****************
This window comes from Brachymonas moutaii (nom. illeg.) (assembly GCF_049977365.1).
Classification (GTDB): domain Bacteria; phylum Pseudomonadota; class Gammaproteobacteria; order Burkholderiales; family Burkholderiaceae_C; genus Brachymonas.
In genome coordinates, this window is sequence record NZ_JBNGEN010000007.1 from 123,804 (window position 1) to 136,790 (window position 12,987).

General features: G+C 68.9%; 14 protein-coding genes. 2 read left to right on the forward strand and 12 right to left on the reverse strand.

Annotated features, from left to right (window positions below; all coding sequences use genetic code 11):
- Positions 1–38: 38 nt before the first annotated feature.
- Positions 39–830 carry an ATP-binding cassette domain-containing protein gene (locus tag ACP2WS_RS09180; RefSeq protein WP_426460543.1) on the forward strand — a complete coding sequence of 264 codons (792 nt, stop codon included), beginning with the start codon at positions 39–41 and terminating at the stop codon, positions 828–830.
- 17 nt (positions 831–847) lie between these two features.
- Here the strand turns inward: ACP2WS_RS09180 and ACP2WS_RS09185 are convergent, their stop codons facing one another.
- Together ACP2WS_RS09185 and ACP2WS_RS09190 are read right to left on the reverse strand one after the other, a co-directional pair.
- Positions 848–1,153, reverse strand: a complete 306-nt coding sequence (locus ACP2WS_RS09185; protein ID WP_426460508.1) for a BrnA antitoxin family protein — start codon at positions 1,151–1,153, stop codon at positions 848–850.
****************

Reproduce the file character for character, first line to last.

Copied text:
This window comes from Brachymonas moutaii (nom. illeg.) (assembly GCF_049977365.1).
Classification (GTDB): domain Bacteria; phylum Pseudomonadota; class Gammaproteobacteria; order Burkholderiales; family Burkholderiaceae_C; genus Brachymonas.
In genome coordinates, this window is sequence record NZ_JBNGEN010000007.1 from 123,804 (window position 1) to 136,790 (window position 12,987).

General features: G+C 68.9%; 14 protein-coding genes. 2 read left to right on the forward strand and 12 right to left on the reverse strand.

Annotated features, from left to right (window positions below; all coding sequences use genetic code 11):
- Positions 1–38: 38 nt before the first annotated feature.
- Positions 39–830 carry an ATP-binding cassette domain-containing protein gene (locus tag ACP2WS_RS09180; RefSeq protein WP_426460543.1) on the forward strand — a complete coding sequence of 264 codons (792 nt, stop codon included), beginning with the start codon at positions 39–41 and terminating at the stop codon, positions 828–830.
- 17 nt (positions 831–847) lie between these two features.
- Here the strand turns inward: ACP2WS_RS09180 and ACP2WS_RS09185 are convergent, their stop codons facing one another.
- Together ACP2WS_RS09185 and ACP2WS_RS09190 are read right to left on the reverse strand one after the other, a co-directional pair.
- Positions 848–1,153, reverse strand: a complete 306-nt coding sequence (locus ACP2WS_RS09185; protein ID WP_426460508.1) for a BrnA antitoxin family protein — start codon at positions 1,151–1,153, stop codon at positions 848–850.